Article

THE CARNIVALESQUE MISRULE IN WILLIAM SHAKESPEARES KING LEAR

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Abstract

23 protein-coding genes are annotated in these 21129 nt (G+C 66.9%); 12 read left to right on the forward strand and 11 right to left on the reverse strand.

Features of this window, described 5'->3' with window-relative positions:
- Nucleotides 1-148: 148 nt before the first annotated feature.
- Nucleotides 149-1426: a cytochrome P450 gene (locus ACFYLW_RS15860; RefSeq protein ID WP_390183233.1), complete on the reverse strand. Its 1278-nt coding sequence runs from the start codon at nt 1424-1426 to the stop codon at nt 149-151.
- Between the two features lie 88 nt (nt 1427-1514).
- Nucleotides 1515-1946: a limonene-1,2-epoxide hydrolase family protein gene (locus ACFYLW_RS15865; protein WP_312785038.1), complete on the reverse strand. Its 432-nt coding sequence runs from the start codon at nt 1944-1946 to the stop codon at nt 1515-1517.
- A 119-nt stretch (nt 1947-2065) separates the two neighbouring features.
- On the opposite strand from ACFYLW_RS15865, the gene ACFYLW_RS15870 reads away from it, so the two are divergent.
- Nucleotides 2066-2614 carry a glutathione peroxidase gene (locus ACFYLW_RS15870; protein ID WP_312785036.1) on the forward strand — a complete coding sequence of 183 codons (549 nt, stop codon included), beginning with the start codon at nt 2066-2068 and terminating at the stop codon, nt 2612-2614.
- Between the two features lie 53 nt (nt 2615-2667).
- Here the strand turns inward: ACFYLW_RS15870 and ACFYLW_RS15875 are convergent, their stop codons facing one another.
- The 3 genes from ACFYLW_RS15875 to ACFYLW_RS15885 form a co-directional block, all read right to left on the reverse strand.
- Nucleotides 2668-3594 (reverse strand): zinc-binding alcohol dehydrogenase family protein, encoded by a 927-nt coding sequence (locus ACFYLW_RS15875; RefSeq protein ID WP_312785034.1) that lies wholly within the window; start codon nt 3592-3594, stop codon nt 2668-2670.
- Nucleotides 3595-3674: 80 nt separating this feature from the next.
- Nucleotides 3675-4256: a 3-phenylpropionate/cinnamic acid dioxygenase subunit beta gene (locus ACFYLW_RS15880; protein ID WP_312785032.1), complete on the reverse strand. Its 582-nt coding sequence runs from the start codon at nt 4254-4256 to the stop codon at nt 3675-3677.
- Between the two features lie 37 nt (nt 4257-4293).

The Russian literary theorist Mikhail M. Bakhtin's work on carnival and his interpretative forays into the Medieval literature remain a powerful and seminal task to be revisited. His definition and exploration of carnival as a social and literary phenomenon provides a theoretical framework for many critical analyses of the relationship of social customs and popular dramatic traditions in Shakespeare's comedies as well as tragedies. Shakespeare's King Lear is here scrutinized through the lenses of the Bakhtinian concept of the carnivalesque, as this play creates a carnival of chaos that breaks laws and performs acts of excess. It is replete with the thematics and motifs associated with the Medieval carnivals and festivities that Bakhtin explores when theorizing about the carnivalesque in Rabelais and his World (1984). Major among these motifs are carnivalesque reversals, subversion of authority, masquerades, grotesque body and disguises.

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